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Data and security breaches have become so common they're almost considered the cost of doing business these days. Even the most careful businesses may not be able to prevent a breach that compromises customers' private information. And as embarrassing as a data breach may be, it can be particularly harmful to customers if their information falls into the wrong hands.
Unless you're doing business solely in Alabama, New Mexico, or South Dakota, you're legally required to notify customers about a security breach, and you may need to take steps to mitigate or remediate injuries caused by the breach. But state laws can differ on the definition of applicable breaches, the level of harm that necessitates notice, and the notice required, among other things. Here's a look.
The National Conference of State Legislatures provides a comprehensive listing of state data breach notification statutes. A total of 47 states and the District of Columbia require private entities to notify individuals of security breaches involving personally identifiable information, but not every statute is the same.
California, for example, passed the first notification law in 2002, and it applies to any person or business that conducts business in the state and owns or has access to covered personal information, with a few exceptions. In the event of a breach, the business must notify customers "in the most expedient time possible and without unreasonable delay," and may need to provide credit reporting agency (CRA) information. The notice must include:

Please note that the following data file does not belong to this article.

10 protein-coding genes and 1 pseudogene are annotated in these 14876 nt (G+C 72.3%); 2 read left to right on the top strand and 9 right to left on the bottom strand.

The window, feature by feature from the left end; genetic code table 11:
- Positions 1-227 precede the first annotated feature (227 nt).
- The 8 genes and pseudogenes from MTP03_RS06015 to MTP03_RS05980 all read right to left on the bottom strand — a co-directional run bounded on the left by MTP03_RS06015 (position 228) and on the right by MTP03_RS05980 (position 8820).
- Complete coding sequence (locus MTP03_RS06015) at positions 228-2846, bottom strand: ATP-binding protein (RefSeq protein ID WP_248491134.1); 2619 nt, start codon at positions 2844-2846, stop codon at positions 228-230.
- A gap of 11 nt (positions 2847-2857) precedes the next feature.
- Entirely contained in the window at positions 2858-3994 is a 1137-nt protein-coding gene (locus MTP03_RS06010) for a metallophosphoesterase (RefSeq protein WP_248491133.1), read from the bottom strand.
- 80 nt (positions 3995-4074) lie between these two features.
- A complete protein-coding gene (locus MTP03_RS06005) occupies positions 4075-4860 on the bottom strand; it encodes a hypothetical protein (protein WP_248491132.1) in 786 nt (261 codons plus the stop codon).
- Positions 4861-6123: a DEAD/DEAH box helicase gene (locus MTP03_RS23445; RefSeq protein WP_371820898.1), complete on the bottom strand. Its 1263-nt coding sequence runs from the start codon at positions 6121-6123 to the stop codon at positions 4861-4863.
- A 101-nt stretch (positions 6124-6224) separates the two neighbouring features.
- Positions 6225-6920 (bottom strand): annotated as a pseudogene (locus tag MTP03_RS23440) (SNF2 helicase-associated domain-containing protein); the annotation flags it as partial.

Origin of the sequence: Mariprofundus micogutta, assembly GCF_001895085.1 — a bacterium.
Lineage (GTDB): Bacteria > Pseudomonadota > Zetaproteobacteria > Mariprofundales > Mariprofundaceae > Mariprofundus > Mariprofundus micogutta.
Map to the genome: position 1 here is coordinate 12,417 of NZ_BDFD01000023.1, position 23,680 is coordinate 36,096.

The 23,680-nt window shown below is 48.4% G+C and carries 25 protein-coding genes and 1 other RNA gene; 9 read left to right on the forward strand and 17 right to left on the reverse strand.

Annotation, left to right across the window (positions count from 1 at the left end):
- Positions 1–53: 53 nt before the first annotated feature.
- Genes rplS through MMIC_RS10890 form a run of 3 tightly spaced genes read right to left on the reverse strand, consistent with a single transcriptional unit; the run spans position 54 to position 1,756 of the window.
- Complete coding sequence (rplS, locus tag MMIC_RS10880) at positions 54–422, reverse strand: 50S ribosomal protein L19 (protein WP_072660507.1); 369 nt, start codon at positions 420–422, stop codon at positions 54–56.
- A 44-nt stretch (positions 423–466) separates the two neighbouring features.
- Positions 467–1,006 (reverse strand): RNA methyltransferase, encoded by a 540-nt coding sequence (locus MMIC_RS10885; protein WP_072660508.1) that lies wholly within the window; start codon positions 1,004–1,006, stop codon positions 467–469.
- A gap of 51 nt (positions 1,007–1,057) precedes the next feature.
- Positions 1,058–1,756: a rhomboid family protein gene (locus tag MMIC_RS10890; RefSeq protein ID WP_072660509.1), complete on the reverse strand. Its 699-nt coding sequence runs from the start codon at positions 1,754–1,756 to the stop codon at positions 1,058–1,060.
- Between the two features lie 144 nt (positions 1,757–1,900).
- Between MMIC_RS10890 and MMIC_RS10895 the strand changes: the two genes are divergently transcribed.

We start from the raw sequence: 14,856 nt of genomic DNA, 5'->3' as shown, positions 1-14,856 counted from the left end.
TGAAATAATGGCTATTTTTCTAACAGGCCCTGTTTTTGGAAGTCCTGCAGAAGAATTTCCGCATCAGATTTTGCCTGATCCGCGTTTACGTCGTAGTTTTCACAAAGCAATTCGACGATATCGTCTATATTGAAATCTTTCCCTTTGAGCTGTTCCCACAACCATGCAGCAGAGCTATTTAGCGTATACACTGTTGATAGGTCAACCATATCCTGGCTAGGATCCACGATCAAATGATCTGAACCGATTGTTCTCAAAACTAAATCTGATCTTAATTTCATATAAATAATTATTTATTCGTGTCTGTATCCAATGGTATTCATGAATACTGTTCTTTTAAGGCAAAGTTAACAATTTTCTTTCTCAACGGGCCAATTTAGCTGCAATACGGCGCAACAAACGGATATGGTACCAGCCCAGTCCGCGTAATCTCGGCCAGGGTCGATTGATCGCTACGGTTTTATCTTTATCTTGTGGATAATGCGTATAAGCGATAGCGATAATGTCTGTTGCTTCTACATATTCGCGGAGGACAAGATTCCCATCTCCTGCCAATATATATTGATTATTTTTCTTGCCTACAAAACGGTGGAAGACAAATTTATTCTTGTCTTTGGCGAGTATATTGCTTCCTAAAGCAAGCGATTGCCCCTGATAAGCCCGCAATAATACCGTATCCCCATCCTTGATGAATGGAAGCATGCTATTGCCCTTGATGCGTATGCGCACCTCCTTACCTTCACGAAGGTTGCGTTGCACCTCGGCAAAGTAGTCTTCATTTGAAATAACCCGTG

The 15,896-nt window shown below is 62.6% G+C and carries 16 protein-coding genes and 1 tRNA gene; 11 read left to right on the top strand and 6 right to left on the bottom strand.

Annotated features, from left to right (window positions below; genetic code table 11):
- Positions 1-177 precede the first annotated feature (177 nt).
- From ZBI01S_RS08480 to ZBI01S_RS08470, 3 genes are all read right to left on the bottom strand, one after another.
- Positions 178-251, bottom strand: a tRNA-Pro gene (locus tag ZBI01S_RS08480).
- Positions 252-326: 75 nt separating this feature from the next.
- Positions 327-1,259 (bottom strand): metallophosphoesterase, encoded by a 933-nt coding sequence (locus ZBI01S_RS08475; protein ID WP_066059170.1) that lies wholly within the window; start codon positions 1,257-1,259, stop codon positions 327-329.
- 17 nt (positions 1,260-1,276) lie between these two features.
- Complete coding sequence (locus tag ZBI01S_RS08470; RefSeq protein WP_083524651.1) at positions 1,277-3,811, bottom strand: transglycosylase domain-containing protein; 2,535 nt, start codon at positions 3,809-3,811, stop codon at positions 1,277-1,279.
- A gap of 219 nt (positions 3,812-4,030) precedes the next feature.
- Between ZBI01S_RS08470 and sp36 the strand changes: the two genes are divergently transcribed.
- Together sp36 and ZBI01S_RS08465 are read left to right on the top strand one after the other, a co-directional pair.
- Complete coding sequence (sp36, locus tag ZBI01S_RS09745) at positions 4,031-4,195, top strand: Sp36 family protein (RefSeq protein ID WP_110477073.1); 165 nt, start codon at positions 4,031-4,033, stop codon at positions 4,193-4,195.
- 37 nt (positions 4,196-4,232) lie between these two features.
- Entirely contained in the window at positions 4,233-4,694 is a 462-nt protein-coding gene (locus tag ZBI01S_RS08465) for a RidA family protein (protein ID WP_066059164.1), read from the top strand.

[N]ame and contact info of covered entity; types of covered info that were the subject of the breach; if available, the date, estimated date or date range of the breach; date of the notice; whether notice was delayed due to law enforcement; a general description of the breach; and toll-free numbers and addresses of the major CRAs if SSNs, drivers' license or state identification card numbers were exposed.
The notification can be delayed if law enforcement deems that it will impede a criminal investigation, and government notification is required if the breach involves more than 500 state residents. (Health care services should be aware that the notice requirements are different for breaches involving personal health information.)
To date, there is no federal notification law. But the Obama administration introduced a model statute last year that would require:
[a]ny business entity engaged in or affecting interstate commerce, that uses, accesses, transmits, stores, disposes of or collects sensitive personally identifiable information about more than 10,000 individuals during any 12-month period [to] notify any individual whose sensitive personally identifiable information has been, or is reasonably believed to have been, accessed or acquired, unless there is no reasonable risk of harm or fraud to such individual.
For now, small businesses that maintain personal information on customers should familiarize themselves with their state laws on notification. You can hope for the best when it comes to data breaches, but you should also plan for the worst. And if your small biz has been breached, you may want to contact an attorney to make sure you're complying with state notification statutes.
Meeting with a lawyer can help you understand your options and how to best protect your rights. Visit our attorney directory to find a lawyer near you who can help.
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